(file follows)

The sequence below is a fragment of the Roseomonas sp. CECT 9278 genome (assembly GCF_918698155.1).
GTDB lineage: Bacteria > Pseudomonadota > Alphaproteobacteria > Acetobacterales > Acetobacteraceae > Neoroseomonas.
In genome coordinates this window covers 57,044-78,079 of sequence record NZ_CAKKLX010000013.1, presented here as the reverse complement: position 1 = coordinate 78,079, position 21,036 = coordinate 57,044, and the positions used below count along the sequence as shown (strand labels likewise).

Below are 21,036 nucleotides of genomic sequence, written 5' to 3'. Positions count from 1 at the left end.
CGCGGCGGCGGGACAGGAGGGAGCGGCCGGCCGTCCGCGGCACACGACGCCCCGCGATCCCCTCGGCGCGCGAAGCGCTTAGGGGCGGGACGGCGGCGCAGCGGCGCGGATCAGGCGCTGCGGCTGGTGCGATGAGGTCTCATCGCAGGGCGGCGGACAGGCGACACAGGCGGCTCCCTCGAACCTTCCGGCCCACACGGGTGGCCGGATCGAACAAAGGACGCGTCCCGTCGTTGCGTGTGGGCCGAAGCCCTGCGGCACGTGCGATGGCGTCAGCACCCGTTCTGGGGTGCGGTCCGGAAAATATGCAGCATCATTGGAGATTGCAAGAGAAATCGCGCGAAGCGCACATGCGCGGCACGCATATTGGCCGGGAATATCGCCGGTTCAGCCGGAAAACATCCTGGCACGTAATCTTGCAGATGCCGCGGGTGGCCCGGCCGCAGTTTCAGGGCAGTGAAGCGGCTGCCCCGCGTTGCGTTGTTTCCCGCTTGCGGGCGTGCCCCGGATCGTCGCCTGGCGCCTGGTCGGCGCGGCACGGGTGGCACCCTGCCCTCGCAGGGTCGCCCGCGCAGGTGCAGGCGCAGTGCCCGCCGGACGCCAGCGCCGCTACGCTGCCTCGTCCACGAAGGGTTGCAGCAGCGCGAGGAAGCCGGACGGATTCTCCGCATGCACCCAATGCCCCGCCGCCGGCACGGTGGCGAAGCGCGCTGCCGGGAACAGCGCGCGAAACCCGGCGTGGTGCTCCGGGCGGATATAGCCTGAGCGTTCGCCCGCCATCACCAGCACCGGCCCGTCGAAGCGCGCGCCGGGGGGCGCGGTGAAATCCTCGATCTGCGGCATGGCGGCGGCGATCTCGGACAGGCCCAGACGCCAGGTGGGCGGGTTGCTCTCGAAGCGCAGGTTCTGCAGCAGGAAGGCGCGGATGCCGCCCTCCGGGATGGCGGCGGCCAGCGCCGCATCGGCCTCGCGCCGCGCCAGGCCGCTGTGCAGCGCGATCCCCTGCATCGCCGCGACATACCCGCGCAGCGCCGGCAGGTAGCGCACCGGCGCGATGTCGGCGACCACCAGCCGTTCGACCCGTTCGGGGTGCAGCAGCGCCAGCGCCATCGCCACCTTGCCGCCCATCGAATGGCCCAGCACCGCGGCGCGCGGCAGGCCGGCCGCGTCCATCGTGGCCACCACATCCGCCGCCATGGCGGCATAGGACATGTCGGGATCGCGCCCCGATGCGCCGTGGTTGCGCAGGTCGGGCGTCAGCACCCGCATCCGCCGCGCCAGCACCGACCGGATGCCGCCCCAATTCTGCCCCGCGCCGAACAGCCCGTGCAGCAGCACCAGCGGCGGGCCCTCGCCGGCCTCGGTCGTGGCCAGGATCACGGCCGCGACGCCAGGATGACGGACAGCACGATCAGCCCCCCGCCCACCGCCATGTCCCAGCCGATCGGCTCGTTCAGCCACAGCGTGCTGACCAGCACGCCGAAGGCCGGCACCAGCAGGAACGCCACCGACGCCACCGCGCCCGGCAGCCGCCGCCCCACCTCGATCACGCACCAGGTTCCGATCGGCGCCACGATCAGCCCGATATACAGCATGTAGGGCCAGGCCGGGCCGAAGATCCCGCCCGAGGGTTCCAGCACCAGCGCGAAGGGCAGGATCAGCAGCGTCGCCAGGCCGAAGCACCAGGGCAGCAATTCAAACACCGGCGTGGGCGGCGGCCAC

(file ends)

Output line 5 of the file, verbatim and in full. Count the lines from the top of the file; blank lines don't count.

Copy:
CGCGGCGGCGGGACAGGAGGGAGCGGCCGGCCGTCCGCGGCACACGACGCCCCGCGATCCCCTCGGCGCGCGAAGCGCTTAGGGGCGGGACGGCGGCGCAGCGGCGCGGATCAGGCGCTGCGGCTGGTGCGATGAGGTCTCATCGCAGGGCGGCGGACAGGCGACACAGGCGGCTCCCTCGAACCTTCCGGCCCACACGGGTGGCCGGATCGAACAAAGGACGCGTCCCGTCGTTGCGTGTGGGCCGAAGCCCTGCGGCACGTGCGATGGCGTCAGCACCCGTTCTGGGGTGCGGTCCGGAAAATATGCAGCATCATTGGAGATTGCAAGAGAAATCGCGCGAAGCGCACATGCGCGGCACGCATATTGGCCGGGAATATCGCCGGTTCAGCCGGAAAACATCCTGGCACGTAATCTTGCAGATGCCGCGGGTGGCCCGGCCGCAGTTTCAGGGCAGTGAAGCGGCTGCCCCGCGTTGCGTTGTTTCCCGCTTGCGGGCGTGCCCCGGATCGTCGCCTGGCGCCTGGTCGGCGCGGCACGGGTGGCACCCTGCCCTCGCAGGGTCGCCCGCGCAGGTGCAGGCGCAGTGCCCGCCGGACGCCAGCGCCGCTACGCTGCCTCGTCCACGAAGGGTTGCAGCAGCGCGAGGAAGCCGGACGGATTCTCCGCATGCACCCAATGCCCCGCCGCCGGCACGGTGGCGAAGCGCGCTGCCGGGAACAGCGCGCGAAACCCGGCGTGGTGCTCCGGGCGGATATAGCCTGAGCGTTCGCCCGCCATCACCAGCACCGGCCCGTCGAAGCGCGCGCCGGGGGGCGCGGTGAAATCCTCGATCTGCGGCATGGCGGCGGCGATCTCGGACAGGCCCAGACGCCAGGTGGGCGGGTTGCTCTCGAAGCGCAGGTTCTGCAGCAGGAAGGCGCGGATGCCGCCCTCCGGGATGGCGGCGGCCAGCGCCGCATCGGCCTCGCGCCGCGCCAGGCCGCTGTGCAGCGCGATCCCCTGCATCGCCGCGACATACCCGCGCAGCGCCGGCAGGTAGCGCACCGGCGCGATGTCGGCGACCACCAGCCGTTCGACCCGTTCGGGGTGCAGCAGCGCCAGCGCCATCGCCACCTTGCCGCCCATCGAATGGCCCAGCACCGCGGCGCGCGGCAGGCCGGCCGCGTCCATCGTGGCCACCACATCCGCCGCCATGGCGGCATAGGACATGTCGGGATCGCGCCCCGATGCGCCGTGGTTGCGCAGGTCGGGCGTCAGCACCCGCATCCGCCGCGCCAGCACCGACCGGATGCCGCCCCAATTCTGCCCCGCGCCGAACAGCCCGTGCAGCAGCACCAGCGGCGGGCCCTCGCCGGCCTCGGTCGTGGCCAGGATCACGGCCGCGACGCCAGGATGACGGACAGCACGATCAGCCCCCCGCCCACCGCCATGTCCCAGCCGATCGGCTCGTTCAGCCACAGCGTGCTGACCAGCACGCCGAAGGCCGGCACCAGCAGGAACGCCACCGACGCCACCGCGCCCGGCAGCCGCCGCCCCACCTCGATCACGCACCAGGTTCCGATCGGCGCCACGATCAGCCCGATATACAGCATGTAGGGCCAGGCCGGGCCGAAGATCCCGCCCGAGGGTTCCAGCACCAGCGCGAAGGGCAGGATCAGCAGCGTCGCCAGGCCGAAGCACCAGGGCAGCAATTCAAACACCGGCGTGGGCGGCGGCCAC